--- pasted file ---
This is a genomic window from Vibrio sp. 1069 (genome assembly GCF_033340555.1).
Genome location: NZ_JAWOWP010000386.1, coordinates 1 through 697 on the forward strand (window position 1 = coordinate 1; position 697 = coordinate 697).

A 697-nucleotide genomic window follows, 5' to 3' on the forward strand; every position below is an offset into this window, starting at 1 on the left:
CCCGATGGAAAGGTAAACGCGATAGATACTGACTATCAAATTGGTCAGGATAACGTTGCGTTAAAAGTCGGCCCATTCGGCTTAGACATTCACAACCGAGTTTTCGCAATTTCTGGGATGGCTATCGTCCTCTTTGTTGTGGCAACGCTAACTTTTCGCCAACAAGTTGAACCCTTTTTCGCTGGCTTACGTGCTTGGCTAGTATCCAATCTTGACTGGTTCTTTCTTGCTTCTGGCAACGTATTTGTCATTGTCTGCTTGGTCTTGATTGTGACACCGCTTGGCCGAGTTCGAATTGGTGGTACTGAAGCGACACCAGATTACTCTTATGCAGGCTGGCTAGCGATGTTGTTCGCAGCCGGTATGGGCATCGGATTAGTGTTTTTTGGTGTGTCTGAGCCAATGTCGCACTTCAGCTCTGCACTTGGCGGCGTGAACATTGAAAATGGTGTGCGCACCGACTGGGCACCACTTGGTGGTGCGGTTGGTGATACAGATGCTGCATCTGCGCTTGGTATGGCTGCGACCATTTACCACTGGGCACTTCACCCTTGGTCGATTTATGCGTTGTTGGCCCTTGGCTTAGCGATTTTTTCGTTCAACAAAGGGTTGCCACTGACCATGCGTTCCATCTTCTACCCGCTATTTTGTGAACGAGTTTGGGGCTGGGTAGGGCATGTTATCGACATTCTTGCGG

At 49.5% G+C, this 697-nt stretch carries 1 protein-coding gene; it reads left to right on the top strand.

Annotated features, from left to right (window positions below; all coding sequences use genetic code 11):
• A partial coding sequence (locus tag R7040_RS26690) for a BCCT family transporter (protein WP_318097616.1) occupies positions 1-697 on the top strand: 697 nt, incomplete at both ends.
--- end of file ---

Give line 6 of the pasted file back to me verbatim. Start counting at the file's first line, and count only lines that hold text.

Annotated features, from left to right (window positions below; all coding sequences use genetic code 11):